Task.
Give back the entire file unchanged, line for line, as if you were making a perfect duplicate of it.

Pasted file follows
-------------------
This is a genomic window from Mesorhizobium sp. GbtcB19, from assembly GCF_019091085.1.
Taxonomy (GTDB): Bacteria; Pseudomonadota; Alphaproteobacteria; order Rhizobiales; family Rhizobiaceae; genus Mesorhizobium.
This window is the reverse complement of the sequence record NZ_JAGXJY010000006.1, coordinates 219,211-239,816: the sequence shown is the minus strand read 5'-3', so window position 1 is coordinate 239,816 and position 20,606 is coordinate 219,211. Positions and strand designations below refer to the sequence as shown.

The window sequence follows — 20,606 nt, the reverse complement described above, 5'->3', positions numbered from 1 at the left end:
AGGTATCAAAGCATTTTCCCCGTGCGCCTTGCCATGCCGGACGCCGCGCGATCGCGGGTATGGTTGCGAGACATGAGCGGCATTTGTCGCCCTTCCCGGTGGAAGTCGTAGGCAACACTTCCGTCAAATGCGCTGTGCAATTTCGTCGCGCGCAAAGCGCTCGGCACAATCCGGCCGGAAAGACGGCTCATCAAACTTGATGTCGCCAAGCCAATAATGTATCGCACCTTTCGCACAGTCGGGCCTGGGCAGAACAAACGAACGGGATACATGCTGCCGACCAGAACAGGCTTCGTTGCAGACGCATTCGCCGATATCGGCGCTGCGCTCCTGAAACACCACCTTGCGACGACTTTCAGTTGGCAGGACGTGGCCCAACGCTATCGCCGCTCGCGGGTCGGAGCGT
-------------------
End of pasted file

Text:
This is a genomic window from Mesorhizobium sp. GbtcB19, from assembly GCF_019091085.1.
Taxonomy (GTDB): Bacteria; Pseudomonadota; Alphaproteobacteria; order Rhizobiales; family Rhizobiaceae; genus Mesorhizobium.
This window is the reverse complement of the sequence record NZ_JAGXJY010000006.1, coordinates 219,211-239,816: the sequence shown is the minus strand read 5'-3', so window position 1 is coordinate 239,816 and position 20,606 is coordinate 219,211. Positions and strand designations below refer to the sequence as shown.

The window sequence follows — 20,606 nt, the reverse complement described above, 5'->3', positions numbered from 1 at the left end:
AGGTATCAAAGCATTTTCCCCGTGCGCCTTGCCATGCCGGACGCCGCGCGATCGCGGGTATGGTTGCGAGACATGAGCGGCATTTGTCGCCCTTCCCGGTGGAAGTCGTAGGCAACACTTCCGTCAAATGCGCTGTGCAATTTCGTCGCGCGCAAAGCGCTCGGCACAATCCGGCCGGAAAGACGGCTCATCAAACTTGATGTCGCCAAGCCAATAATGTATCGCACCTTTCGCACAGTCGGGCCTGGGCAGAACAAACGAACGGGATACATGCTGCCGACCAGAACAGGCTTCGTTGCAGACGCATTCGCCGATATCGGCGCTGCGCTCCTGAAACACCACCTTGCGACGACTTTCAGTTGGCAGGACGTGGCCCAACGCTATCGCCGCTCGCGGGTCGGAGCGT